It was assumed that MTV's established translators would translate approximately 17 minutes of broadcast-ready screen text per working day. According to BTI International's offer, a translator is expected to produce at least 30 minutes of finished text per working day. If it is assumed that 21 working days is required for to gain a monthly salary, approximately 360 minutes of finished translation is produced following MTV Media's terms. In BTI International the corresponding amount is 630 minutes. Therefore the price of one translated minute would be under MTV's terms approximately 8.3 euros and under BTI International's 4.5 euros. Thus in practice the work pace is doubled at the same time as the salary drops lower than the entry level salary provided in the collective agreement, and the real salary is almost halved when the accelerated work pace is taken into consideration.

In the case of the transfer of business, the approximate work experience of the translators who moved to the service of the new employer was approximately 15 years, and therefore there are no beginners amongst us. That is why the monthly salary of 2,800 euros is an unreasonable offer for many translators who have acquired extensive work experience and have a high quality education as the offer does not take into consideration experience and seniority payments. An established translator who has worked for a longer period of time for MTV Media earns approximately 3,500 euros per month and therefore BTI International's offer for monthly salary is very low even without the minute price comparison.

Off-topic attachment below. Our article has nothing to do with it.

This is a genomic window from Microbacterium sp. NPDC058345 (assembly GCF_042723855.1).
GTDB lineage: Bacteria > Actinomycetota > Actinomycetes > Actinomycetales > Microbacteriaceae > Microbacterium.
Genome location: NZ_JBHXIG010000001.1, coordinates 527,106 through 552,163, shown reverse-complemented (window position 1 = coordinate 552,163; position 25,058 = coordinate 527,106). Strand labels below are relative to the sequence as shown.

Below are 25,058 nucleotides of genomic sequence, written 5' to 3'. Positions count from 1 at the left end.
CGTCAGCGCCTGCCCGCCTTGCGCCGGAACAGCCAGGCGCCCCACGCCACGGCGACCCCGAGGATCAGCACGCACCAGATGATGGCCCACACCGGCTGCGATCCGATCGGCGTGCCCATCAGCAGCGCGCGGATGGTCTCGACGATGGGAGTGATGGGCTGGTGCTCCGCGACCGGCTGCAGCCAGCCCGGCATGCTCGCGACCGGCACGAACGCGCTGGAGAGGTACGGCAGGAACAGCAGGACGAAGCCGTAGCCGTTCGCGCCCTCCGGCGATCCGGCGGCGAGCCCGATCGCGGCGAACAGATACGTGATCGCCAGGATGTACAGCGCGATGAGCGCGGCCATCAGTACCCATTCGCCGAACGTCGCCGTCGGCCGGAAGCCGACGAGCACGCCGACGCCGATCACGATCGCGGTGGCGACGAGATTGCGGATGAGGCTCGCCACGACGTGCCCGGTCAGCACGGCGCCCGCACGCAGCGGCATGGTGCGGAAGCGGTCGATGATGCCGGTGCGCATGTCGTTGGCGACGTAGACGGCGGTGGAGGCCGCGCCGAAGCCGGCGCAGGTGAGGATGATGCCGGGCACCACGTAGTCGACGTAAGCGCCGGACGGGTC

Additionally, we are concerned of the treatment and the terms of employment of the freelance translators of BTI. They have been forced to operate as entrepreneurs although they might not have commissions from any other party. The compensation is small – at best clearly less than third of the level of the freelancers working under MTV Media’s and YLE's collective agreement called Yhtyneet-sopimus – so in order to gain basic living they have to, at worst, toil over 60-hour work weeks which also extend to the weekend. The risk of entrepreneurship is thus outsourced completely from the translation agency to its translators without counterpart. Additionally, in return for a single, very low translation fee the translation agency demands all copyrights that can be relinquished, after which it can freely resell the translations when the translator is left with nothing.

Only some of the resigned translators received an open letter from the company in which the company wanted to share their view on the information that has been circling around in the media lately. The information on translation fees published in newspaper articles and news is based on current table of fees of the freelance translators' of the parent company of BTI International Oy, Broadcast Text International Oy. Therefore the information available in public is not incorrect and misleading like Ms Kaurismäki claims but are based on real calculations.

Managing Director Kaurismäki also proclaimed in the message sent to the translators an aspiration to strengthen the cooperation between the company and the translators in order to develop the whole subtitling industry. We are puzzled into which direction the field should develop in BTI International Oy's view when its parent company has never wanted to comply with the collective agreements nor to even negotiate them, and when it demands its translators such a work pace which inevitably deteriorates the quality of the translations, not to mention the working conditions of the translators.


The 98 freelance translators who have resigned from the service of BTI International Oy